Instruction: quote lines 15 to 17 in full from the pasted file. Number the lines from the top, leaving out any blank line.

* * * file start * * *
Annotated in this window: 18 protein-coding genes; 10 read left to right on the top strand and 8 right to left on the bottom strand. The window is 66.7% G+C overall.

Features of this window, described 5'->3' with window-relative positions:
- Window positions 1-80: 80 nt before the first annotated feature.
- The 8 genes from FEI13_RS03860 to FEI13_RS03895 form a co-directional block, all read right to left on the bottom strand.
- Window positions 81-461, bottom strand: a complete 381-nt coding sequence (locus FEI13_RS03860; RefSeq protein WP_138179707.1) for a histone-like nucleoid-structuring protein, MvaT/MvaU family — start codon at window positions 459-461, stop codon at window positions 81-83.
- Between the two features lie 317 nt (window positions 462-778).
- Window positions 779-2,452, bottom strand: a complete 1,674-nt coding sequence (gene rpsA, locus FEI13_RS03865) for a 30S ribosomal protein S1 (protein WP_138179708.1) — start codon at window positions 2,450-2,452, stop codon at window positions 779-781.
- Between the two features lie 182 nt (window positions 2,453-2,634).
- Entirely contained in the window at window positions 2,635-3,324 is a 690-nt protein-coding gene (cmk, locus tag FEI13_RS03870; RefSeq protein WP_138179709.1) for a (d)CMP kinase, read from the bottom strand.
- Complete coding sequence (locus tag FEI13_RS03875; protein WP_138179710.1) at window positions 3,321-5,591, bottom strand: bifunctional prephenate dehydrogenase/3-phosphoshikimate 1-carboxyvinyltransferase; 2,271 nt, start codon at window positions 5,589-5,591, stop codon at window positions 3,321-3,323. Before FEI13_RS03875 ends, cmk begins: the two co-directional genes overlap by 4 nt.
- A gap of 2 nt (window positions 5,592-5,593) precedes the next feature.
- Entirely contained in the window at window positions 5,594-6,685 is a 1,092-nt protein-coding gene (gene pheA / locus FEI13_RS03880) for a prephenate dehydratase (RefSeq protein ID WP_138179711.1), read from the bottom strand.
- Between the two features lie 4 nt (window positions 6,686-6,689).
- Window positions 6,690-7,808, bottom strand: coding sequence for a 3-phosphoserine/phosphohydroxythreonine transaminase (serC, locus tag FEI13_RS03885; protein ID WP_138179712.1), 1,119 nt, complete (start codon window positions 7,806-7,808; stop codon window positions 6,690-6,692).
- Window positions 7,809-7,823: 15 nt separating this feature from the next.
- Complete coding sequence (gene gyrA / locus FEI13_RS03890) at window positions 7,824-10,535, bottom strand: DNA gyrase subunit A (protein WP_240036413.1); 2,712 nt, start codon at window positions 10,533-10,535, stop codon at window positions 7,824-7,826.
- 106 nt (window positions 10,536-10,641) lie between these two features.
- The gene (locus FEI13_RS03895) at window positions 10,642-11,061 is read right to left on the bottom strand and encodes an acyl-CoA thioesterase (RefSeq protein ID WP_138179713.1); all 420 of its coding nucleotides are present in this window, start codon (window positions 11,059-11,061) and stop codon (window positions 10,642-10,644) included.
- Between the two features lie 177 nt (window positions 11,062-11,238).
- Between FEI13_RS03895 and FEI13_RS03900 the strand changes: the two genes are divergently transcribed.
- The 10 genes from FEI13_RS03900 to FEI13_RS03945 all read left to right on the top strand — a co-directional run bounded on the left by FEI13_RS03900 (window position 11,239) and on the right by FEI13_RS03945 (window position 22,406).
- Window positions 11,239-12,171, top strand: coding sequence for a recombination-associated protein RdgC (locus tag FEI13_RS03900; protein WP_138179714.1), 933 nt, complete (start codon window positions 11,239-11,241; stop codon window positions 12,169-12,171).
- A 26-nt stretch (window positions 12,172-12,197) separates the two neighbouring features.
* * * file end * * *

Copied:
- Window positions 7,809-7,823: 15 nt separating this feature from the next.
- Complete coding sequence (gene gyrA / locus FEI13_RS03890) at window positions 7,824-10,535, bottom strand: DNA gyrase subunit A (protein WP_240036413.1); 2,712 nt, start codon at window positions 10,533-10,535, stop codon at window positions 7,824-7,826.
- 106 nt (window positions 10,536-10,641) lie between these two features.